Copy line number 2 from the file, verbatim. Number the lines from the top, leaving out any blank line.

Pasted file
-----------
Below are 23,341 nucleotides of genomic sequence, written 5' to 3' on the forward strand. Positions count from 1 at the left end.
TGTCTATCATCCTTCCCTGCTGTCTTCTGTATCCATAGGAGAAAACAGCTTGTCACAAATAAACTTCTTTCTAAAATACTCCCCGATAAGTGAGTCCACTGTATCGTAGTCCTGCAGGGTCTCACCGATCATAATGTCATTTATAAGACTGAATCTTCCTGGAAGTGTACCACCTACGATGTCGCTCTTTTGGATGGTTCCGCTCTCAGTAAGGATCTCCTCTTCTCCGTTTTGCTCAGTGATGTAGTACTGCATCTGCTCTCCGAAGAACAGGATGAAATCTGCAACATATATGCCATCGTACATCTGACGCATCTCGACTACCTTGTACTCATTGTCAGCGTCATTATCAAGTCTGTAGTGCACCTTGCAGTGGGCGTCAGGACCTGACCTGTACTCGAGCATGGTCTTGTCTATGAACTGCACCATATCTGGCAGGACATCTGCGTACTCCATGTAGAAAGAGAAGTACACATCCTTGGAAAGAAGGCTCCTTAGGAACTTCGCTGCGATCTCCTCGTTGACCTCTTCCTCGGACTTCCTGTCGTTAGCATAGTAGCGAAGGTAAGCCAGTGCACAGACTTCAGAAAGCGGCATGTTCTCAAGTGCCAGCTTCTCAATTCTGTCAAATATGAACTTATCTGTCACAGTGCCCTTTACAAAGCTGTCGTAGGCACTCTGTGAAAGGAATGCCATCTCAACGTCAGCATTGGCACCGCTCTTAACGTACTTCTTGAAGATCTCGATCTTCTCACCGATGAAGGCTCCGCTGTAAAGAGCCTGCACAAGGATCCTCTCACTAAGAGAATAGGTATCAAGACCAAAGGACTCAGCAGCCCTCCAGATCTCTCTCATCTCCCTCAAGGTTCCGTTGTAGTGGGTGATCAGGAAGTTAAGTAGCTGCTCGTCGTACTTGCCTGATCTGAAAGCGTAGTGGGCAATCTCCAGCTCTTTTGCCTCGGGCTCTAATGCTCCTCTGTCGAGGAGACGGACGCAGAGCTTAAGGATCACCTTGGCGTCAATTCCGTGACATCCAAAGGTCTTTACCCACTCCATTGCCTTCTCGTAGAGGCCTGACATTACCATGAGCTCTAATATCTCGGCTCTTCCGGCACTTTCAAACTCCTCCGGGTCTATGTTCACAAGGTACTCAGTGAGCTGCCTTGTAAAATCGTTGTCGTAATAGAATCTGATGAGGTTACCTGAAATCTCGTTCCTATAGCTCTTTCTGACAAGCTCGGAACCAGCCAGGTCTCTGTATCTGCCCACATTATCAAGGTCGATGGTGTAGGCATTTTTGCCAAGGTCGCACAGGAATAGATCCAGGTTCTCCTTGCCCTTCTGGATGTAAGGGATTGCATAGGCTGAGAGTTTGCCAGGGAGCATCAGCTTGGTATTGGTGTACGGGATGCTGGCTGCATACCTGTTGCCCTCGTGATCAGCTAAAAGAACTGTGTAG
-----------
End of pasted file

TGTCTATCATCCTTCCCTGCTGTCTTCTGTATCCATAGGAGAAAACAGCTTGTCACAAATAAACTTCTTTCTAAAATACTCCCCGATAAGTGAGTCCACTGTATCGTAGTCCTGCAGGGTCTCACCGATCATAATGTCATTTATAAGACTGAATCTTCCTGGAAGTGTACCACCTACGATGTCGCTCTTTTGGATGGTTCCGCTCTCAGTAAGGATCTCCTCTTCTCCGTTTTGCTCAGTGATGTAGTACTGCATCTGCTCTCCGAAGAACAGGATGAAATCTGCAACATATATGCCATCGTACATCTGACGCATCTCGACTACCTTGTACTCATTGTCAGCGTCATTATCAAGTCTGTAGTGCACCTTGCAGTGGGCGTCAGGACCTGACCTGTACTCGAGCATGGTCTTGTCTATGAACTGCACCATATCTGGCAGGACATCTGCGTACTCCATGTAGAAAGAGAAGTACACATCCTTGGAAAGAAGGCTCCTTAGGAACTTCGCTGCGATCTCCTCGTTGACCTCTTCCTCGGACTTCCTGTCGTTAGCATAGTAGCGAAGGTAAGCCAGTGCACAGACTTCAGAAAGCGGCATGTTCTCAAGTGCCAGCTTCTCAATTCTGTCAAATATGAACTTATCTGTCACAGTGCCCTTTACAAAGCTGTCGTAGGCACTCTGTGAAAGGAATGCCATCTCAACGTCAGCATTGGCACCGCTCTTAACGTACTTCTTGAAGATCTCGATCTTCTCACCGATGAAGGCTCCGCTGTAAAGAGCCTGCACAAGGATCCTCTCACTAAGAGAATAGGTATCAAGACCAAAGGACTCAGCAGCCCTCCAGATCTCTCTCATCTCCCTCAAGGTTCCGTTGTAGTGGGTGATCAGGAAGTTAAGTAGCTGCTCGTCGTACTTGCCTGATCTGAAAGCGTAGTGGGCAATCTCCAGCTCTTTTGCCTCGGGCTCTAATGCTCCTCTGTCGAGGAGACGGACGCAGAGCTTAAGGATCACCTTGGCGTCAATTCCGTGACATCCAAAGGTCTTTACCCACTCCATTGCCTTCTCGTAGAGGCCTGACATTACCATGAGCTCTAATATCTCGGCTCTTCCGGCACTTTCAAACTCCTCCGGGTCTATGTTCACAAGGTACTCAGTGAGCTGCCTTGTAAAATCGTTGTCGTAATAGAATCTGATGAGGTTACCTGAAATCTCGTTCCTATAGCTCTTTCTGACAAGCTCGGAACCAGCCAGGTCTCTGTATCTGCCCACATTATCAAGGTCGATGGTGTAGGCATTTTTGCCAAGGTCGCACAGGAATAGATCCAGGTTCTCCTTGCCCTTCTGGATGTAAGGGATTGCATAGGCTGAGAGTTTGCCAGGGAGCATCAGCTTGGTATTGGTGTACGGGATGCTGGCTGCATACCTGTTGCCCTCGTGATCAGCTAAAAGAACTGTGTAG